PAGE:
“I’m sorry,” I say. “I’m so sorry,” but she shoos me off and says no, that she’s the one would should be sorry. “I didn’t mean to make you sad,” she says, seeing my watery eyes. “Just wanted you to know that I can empathize. That I can relate. It’s never easy losing someone you love,” she says again, and then stands quickly from the armchair, gets back to tending to Mom. She tries to change the subject. “Feeling tired yet?” she asks again and this time I tell her I don’t know. My body feels heavy. That’s as much as I knew. But heavy and tired are two different things.
She suggests then, “Why don’t I tell you a story while we wait? I tell stories to all my patients to help them sleep.”
Mom used to tell me stories. We’d lie together under the covers of my twin size bed and she’d tell me about her childhood. Her upbringing. Her own Mom and Dad. But she told it like a fairy tale, like a once upon a time kind of story, and it wasn’t Mom’s story at all, but rather the story of a girl who grew up to marry a prince and become queen.
But then the prince left her. Except she always left that part out. I never knew if he did or if he didn’t, or if he was never there to begin with.
“I’m not your patient,” I remind the nurse but she says, “Close enough,” while dimming the overhead lights so that I can sleep. She sits down on the edge of my bed, pulling the blanket clear up to my neck with warm, competent hands so that for one second I envy Mom her care.
The nurse’s voice is low, her tone flat so she doesn’t wake Mom from her deathbed. Her story begins somewhere just outside of Moab, though it doesn’t go far.
Almost at once, my eyelids grow heavy, my body becomes numb. My mind fills with fog. I become weightless, sinking into the pitted hospital bed so that I become one with it, the bed and me. The nurse’s voice floats away, her words themselves defying gravity and levitating in air, out of reach but somehow still there, filling my unconscious mind. I close my eyes.
It’s there, under the heavy weight of two thermal blankets and at the sound of the woman’s hypnotic voice, that I fall asleep. The last thing I remember is hearing about the snarling paths and the sandstone walls of some place known as The Great Wall.
When I wake up in the morning, Mom is dead.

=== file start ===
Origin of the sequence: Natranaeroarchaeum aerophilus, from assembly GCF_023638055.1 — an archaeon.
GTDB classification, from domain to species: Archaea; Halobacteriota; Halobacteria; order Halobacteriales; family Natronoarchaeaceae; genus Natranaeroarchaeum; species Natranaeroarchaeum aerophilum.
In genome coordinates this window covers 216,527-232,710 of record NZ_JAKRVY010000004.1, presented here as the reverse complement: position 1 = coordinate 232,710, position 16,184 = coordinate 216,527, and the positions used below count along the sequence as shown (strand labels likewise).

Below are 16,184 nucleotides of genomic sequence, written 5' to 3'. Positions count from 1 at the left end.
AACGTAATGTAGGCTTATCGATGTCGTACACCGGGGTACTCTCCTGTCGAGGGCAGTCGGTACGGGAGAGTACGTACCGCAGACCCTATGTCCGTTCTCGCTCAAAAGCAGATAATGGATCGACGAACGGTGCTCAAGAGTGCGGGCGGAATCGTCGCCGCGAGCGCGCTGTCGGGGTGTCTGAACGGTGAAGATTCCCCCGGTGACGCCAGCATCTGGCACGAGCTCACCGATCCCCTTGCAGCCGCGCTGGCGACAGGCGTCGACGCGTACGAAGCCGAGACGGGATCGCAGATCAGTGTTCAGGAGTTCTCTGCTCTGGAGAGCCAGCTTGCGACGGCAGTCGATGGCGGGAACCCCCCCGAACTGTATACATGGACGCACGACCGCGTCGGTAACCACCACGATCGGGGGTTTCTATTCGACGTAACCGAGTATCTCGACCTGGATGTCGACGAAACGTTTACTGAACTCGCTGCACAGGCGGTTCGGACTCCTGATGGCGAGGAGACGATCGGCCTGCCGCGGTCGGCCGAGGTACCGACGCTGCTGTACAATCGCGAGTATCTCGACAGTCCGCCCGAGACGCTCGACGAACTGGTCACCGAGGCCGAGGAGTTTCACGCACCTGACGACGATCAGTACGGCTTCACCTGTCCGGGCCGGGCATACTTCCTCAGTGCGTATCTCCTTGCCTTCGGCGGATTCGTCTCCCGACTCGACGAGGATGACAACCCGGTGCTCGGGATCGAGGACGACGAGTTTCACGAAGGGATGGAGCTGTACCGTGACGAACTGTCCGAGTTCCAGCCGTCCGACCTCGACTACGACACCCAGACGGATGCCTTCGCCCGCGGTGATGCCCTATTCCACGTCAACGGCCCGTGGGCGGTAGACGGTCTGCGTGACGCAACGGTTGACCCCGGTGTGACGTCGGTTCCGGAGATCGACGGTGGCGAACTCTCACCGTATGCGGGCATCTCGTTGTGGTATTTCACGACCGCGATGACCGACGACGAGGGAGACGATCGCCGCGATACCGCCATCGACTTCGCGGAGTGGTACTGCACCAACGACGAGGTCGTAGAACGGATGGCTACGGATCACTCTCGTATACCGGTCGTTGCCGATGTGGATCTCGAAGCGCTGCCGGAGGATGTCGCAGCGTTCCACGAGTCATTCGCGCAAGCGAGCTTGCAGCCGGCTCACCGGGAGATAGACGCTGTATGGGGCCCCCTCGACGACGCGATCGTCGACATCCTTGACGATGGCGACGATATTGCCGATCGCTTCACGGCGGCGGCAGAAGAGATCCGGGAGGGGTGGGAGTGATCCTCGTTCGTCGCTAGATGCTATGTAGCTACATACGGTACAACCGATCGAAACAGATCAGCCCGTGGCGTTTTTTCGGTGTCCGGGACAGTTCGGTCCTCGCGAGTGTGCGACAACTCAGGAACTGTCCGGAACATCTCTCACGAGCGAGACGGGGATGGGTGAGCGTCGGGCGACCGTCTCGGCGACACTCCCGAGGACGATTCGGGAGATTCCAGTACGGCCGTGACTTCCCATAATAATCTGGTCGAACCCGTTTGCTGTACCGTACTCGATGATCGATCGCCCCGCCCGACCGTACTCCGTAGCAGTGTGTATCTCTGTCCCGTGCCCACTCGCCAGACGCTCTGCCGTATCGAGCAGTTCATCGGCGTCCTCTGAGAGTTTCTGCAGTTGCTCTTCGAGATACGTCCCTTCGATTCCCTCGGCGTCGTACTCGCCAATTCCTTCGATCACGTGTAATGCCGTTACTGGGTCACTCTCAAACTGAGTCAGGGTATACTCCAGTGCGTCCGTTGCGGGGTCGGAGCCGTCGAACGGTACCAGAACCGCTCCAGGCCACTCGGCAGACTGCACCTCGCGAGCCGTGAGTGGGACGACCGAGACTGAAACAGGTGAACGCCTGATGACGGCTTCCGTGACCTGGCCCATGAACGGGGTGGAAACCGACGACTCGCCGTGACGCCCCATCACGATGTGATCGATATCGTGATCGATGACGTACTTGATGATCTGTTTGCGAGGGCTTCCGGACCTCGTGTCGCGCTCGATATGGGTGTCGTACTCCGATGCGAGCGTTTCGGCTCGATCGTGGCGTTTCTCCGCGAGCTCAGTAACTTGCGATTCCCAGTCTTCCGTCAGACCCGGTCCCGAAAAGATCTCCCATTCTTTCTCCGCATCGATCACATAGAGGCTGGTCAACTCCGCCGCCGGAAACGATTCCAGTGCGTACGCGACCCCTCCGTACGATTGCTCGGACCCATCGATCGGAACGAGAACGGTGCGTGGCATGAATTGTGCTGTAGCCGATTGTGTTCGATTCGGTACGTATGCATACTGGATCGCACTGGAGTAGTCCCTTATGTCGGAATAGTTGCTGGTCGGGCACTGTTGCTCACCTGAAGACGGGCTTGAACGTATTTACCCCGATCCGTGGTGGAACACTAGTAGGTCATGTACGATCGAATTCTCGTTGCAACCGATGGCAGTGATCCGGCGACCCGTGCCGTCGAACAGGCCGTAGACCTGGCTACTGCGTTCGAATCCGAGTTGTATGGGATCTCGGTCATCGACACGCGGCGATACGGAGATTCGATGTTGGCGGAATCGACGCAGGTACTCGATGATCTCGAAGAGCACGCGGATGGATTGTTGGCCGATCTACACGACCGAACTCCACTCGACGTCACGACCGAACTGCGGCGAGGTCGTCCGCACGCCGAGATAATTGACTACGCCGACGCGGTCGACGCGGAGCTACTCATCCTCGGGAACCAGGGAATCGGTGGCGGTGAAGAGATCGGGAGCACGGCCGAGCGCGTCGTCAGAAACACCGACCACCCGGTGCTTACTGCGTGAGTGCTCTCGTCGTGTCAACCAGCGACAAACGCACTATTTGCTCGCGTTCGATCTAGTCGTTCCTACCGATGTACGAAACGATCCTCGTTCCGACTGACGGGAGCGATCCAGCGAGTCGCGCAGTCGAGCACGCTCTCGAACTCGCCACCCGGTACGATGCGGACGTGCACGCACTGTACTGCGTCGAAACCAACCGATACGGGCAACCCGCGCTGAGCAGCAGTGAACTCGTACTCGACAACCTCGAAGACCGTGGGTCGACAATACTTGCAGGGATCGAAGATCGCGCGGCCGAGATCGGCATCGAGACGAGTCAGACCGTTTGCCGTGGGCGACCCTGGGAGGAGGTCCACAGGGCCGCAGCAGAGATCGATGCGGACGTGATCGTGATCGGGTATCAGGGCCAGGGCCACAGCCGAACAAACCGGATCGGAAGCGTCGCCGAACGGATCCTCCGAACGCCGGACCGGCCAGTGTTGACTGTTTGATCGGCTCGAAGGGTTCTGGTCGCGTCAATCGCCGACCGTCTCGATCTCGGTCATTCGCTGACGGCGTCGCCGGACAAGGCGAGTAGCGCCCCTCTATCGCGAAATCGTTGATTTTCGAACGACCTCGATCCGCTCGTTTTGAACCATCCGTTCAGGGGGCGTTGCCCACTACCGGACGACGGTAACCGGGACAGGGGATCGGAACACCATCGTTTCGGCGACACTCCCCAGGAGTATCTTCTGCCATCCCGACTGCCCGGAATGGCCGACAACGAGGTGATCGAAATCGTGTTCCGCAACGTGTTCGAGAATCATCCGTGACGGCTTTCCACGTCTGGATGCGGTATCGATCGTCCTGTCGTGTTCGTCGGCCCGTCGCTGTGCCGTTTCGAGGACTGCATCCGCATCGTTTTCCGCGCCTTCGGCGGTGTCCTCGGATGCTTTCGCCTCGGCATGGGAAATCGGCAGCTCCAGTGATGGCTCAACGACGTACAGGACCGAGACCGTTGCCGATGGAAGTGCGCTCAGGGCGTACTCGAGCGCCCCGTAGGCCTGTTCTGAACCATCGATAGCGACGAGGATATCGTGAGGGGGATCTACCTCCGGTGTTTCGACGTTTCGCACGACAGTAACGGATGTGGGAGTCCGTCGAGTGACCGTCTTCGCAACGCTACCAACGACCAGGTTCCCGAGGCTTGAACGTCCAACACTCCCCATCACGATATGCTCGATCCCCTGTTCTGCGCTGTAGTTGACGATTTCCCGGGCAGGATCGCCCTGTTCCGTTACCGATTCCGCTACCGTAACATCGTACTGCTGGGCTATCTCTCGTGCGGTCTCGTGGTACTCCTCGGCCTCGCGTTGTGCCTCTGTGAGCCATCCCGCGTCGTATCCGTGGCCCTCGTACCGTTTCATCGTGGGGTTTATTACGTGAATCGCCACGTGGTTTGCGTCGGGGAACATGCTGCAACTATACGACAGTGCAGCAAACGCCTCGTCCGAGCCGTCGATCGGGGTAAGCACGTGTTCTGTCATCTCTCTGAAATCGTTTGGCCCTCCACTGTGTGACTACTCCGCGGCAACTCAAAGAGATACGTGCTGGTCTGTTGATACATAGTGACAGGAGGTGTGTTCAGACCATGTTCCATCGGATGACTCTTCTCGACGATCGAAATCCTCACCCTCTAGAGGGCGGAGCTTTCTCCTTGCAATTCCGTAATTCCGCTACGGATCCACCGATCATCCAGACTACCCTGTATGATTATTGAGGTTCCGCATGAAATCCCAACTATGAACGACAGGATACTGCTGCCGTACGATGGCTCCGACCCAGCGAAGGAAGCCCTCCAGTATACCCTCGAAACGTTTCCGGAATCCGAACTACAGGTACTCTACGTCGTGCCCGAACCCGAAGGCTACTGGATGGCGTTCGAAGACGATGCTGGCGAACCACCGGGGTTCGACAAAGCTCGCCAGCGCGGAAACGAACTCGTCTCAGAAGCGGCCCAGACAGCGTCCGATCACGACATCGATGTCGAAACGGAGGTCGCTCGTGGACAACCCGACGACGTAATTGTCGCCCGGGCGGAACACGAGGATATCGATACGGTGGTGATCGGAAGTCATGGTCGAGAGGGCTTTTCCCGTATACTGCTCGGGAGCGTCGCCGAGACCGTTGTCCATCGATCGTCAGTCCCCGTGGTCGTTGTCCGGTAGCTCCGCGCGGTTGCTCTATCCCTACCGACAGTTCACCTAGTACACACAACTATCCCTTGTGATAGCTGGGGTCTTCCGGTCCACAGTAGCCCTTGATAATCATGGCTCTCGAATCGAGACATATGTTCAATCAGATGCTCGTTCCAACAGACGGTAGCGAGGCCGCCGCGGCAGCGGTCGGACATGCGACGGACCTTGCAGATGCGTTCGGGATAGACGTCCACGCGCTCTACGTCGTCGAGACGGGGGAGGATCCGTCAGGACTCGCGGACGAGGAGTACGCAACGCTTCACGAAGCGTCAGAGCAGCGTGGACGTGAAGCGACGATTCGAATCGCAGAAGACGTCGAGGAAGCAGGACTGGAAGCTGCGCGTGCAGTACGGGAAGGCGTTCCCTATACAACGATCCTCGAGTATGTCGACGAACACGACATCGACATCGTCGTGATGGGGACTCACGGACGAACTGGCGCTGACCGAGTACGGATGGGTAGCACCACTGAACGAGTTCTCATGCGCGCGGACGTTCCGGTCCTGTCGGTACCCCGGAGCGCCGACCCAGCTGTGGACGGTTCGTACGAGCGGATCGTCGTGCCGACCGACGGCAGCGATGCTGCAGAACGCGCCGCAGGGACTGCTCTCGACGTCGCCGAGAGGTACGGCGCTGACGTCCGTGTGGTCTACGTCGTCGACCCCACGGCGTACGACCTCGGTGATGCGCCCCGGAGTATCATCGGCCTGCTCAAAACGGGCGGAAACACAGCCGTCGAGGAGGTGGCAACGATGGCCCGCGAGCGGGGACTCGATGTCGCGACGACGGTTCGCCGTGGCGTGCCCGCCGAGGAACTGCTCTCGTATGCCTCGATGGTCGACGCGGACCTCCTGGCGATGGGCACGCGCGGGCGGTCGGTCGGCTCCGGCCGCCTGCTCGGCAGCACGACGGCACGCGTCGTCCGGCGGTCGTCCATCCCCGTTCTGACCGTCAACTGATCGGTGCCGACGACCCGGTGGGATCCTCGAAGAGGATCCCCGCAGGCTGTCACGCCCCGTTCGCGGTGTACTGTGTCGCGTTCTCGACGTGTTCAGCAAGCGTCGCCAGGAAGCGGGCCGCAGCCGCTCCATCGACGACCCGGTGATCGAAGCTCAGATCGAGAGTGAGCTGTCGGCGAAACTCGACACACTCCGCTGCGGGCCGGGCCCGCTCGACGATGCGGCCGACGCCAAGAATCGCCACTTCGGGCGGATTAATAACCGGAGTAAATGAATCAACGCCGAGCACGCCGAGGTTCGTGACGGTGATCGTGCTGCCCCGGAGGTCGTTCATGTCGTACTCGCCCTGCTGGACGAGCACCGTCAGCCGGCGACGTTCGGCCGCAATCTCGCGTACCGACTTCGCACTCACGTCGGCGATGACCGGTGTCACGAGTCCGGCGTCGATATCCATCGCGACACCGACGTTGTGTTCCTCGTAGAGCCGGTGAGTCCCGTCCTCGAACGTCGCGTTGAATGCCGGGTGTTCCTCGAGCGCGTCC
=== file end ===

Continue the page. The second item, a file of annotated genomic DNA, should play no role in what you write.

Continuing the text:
I slept right through it.
Aaron showed me the house today. I’m in love with it already, a cornflower blue cottage perched on a forty-five foot cliff that overlooks the bay. Pine floors and white washed walls. A screened-in porch. A long wooden staircase that leads down to the dock at the water’s edge where the realtor promised majestic sunsets and fleets of sailboats floating by. Quaint, charming and serene. Those are the words the realtor used. Aaron, as always, didn’t say much of anything, just stood on the balding lawn with his hands in the pockets of his jeans, staring out at the bay, thinking. He’s recently taken a job as a line cook at one of the restaurants in town, a chophouse in Ephraim. The cottage will more than cut his commute time in half. It’s also a steal compared to our current mortgage, set on two acres of waterfront land that span the heavily wooded backcountry to the rocky shores of Green Bay.
And there’s a garden. A ten by twenty or thirty foot space overrun with brambles and weeds. It’s in need of work, but already Aaron has promised raised beds. There is a greenhouse, a sorry sight if I’ve ever seen one, set in a sunnier patch of the yard where the grass still grows. Small, shed-like with aged glass windows and some sort of clear, corrugated roof meant to attract the sun. The door hangs cockeyed, one of its hinges broken. Aaron took a look and said that he can fix it, which comes as no surprise to me. There isn’t a thing in this world that Aaron can’t fix. Cobwebs cling to the corners of the room like lace. Already I’m imagining rows and rows of peat pots of soil and seed soaking up the sun, waiting to be transported into the garden.
Nearby, a swing hangs from the mighty branch of a burr oak tree. It was the tree that cinched it for me. Or maybe not the tree itself, but the promise of the tree, the notion of children one day causing ruckus and mayhem on the tree’s swing, three feet of lumber fastened to the branch with a sturdy rope. I envision them climbing deep into the divots of the tree’s trunk and laughing. I can hear them already, Aaron and my unborn children. Laughing and screaming in delight.
Aaron asked if I loved it as much as him, and I didn’t know if he meant whether I loved the cottage as much as I love him, or if I loved the cottage as much as he loves the cottage, but either way I told him I did.
Aaron left the realtor with our bid. It’s a buyer’s market, he said, trying to finagle the asking price down a good ten percent. Me, I would have paid asking price, too afraid to lose the cottage otherwise. Tomorrow we’ll know if it’s ours.
Tonight I won’t sleep. How is it possible to love something so much, to want something so badly when only hours ago I didn’t know it existed?